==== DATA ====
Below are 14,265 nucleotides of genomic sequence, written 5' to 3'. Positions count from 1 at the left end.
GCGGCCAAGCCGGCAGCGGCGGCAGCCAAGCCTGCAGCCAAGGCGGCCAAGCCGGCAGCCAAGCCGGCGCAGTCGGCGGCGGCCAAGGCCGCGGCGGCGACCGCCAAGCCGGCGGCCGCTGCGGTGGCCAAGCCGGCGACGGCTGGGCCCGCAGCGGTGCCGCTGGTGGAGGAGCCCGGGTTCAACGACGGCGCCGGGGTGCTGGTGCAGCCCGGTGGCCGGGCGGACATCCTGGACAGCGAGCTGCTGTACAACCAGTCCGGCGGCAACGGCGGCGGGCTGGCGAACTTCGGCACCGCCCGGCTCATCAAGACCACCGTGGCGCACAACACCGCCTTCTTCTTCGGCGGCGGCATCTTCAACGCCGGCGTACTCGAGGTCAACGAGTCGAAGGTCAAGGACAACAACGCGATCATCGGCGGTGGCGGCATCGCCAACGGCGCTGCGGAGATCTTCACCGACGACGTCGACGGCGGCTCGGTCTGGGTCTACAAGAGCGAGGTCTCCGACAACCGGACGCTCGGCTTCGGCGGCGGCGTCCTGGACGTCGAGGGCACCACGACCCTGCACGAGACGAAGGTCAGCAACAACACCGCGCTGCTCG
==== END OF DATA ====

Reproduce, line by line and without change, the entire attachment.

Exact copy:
Below are 14,265 nucleotides of genomic sequence, written 5' to 3'. Positions count from 1 at the left end.
GCGGCCAAGCCGGCAGCGGCGGCAGCCAAGCCTGCAGCCAAGGCGGCCAAGCCGGCAGCCAAGCCGGCGCAGTCGGCGGCGGCCAAGGCCGCGGCGGCGACCGCCAAGCCGGCGGCCGCTGCGGTGGCCAAGCCGGCGACGGCTGGGCCCGCAGCGGTGCCGCTGGTGGAGGAGCCCGGGTTCAACGACGGCGCCGGGGTGCTGGTGCAGCCCGGTGGCCGGGCGGACATCCTGGACAGCGAGCTGCTGTACAACCAGTCCGGCGGCAACGGCGGCGGGCTGGCGAACTTCGGCACCGCCCGGCTCATCAAGACCACCGTGGCGCACAACACCGCCTTCTTCTTCGGCGGCGGCATCTTCAACGCCGGCGTACTCGAGGTCAACGAGTCGAAGGTCAAGGACAACAACGCGATCATCGGCGGTGGCGGCATCGCCAACGGCGCTGCGGAGATCTTCACCGACGACGTCGACGGCGGCTCGGTCTGGGTCTACAAGAGCGAGGTCTCCGACAACCGGACGCTCGGCTTCGGCGGCGGCGTCCTGGACGTCGAGGGCACCACGACCCTGCACGAGACGAAGGTCAGCAACAACACCGCGCTGCTCG